Okta’s Support System Breach Exposes Customer Data
Okta, a leading identity and access management company, recently faced a security breach in its support unit, exposing customer data. The breach, disclosed on October 19, was caused by a cybercriminal who used stolen credentials to gain unauthorized access to files containing sensitive customer information.
According to Okta’s Chief Security Officer David Bradbury, the hacker specifically accessed the case management system, making it possible to view files uploaded by Okta customers as part of recent support cases. Although separate from the company’s operational services, the compromised support case management system raised the alarm due to the potential exposure of crucial data.
One of the major concerns stemming from the breach was the exposure of HTTP Archive (HAR) files, which store data such as cookies and session tokens. For troubleshooting purposes, these files contain sensitive information that malicious actors could potentially leverage to impersonate customers and gain unauthorized access to their accounts.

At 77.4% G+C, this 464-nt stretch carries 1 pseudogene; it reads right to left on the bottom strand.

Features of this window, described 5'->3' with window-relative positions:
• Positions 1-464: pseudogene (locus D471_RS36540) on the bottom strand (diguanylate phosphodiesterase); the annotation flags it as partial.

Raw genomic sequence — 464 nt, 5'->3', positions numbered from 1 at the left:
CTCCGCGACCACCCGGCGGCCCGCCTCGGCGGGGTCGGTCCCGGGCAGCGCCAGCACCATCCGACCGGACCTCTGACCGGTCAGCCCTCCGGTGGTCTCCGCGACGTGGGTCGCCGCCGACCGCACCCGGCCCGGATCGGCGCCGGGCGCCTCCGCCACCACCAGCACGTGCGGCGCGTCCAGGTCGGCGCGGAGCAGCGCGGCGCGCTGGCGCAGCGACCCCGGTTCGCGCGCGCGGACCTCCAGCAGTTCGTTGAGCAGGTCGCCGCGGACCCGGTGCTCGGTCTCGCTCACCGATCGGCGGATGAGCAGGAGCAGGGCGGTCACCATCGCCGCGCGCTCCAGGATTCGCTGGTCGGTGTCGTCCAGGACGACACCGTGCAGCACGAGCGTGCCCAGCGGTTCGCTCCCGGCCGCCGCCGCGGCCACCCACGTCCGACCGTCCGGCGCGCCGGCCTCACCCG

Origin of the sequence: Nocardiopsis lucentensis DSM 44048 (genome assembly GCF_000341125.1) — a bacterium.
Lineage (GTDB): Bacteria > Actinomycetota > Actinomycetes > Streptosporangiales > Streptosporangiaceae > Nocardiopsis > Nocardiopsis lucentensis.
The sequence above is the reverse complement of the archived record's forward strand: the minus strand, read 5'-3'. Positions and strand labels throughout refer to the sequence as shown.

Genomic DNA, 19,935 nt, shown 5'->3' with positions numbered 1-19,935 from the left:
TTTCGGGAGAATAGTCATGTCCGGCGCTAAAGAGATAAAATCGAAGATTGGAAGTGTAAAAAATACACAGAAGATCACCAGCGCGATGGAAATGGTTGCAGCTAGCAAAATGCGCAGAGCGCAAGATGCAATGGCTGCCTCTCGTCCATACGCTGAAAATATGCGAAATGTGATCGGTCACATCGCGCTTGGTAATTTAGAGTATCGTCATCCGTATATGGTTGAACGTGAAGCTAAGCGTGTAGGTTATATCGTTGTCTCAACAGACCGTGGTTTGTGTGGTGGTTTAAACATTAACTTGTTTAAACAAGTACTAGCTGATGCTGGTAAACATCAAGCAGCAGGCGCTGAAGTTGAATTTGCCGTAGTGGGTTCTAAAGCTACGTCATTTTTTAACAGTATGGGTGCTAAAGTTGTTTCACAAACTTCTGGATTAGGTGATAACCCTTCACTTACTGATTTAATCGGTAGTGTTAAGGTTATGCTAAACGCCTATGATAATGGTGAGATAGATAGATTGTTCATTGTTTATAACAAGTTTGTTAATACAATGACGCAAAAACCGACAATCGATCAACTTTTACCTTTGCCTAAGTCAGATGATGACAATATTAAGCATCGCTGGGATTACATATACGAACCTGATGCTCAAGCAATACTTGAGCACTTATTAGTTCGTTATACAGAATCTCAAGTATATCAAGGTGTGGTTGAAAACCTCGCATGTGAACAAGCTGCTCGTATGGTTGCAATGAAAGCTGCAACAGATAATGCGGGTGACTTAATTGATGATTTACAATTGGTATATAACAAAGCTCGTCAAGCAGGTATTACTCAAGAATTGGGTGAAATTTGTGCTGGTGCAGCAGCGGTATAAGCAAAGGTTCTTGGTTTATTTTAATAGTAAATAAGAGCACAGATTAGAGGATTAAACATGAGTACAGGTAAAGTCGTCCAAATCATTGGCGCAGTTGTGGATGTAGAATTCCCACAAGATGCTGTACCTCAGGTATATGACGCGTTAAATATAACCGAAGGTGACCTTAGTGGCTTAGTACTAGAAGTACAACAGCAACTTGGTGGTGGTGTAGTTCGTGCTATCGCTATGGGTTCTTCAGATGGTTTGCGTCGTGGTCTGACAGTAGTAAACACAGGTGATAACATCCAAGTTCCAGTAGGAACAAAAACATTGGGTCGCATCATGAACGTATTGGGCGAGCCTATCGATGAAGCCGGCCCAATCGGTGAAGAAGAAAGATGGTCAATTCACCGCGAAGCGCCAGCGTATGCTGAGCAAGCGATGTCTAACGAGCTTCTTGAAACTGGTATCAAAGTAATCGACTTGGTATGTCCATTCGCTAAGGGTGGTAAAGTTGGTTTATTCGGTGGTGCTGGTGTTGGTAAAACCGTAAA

Okta responded swiftly, working with affected customers to revoke embedded session tokens and advising for the future that they ensure the files they share don’t contain any sensitive information.
BeyondTrust, one of Okta’s customers, provided additional insights into the incident, revealing that the breach attempt was detected on October 2, 2023. Despite immediate reporting, Okta took over two weeks to confirm the breach. Cloudflare, another entity affected by the breach, confirmed the exploitation of an authentication token stolen from Okta’s support system.
The initial report on the incident came from security journalist Brian Krebs, who stated that Okta managed to contain the situation by October 17, as confirmed by the company’s deputy chief information security officer, Charlotte Wylie.
This breach adds to a string of security incidents involving Okta over the past couple of years. These include attacks from hacking groups like Lapsus$ and Scatter Swine that resulted in data exposure, and the theft of source code repositories from Okta’s subsidiary, Auth0. The repetition of such incidents has led to growing skepticism about Okta’s security protocols and its ability to safeguard customer data effectively.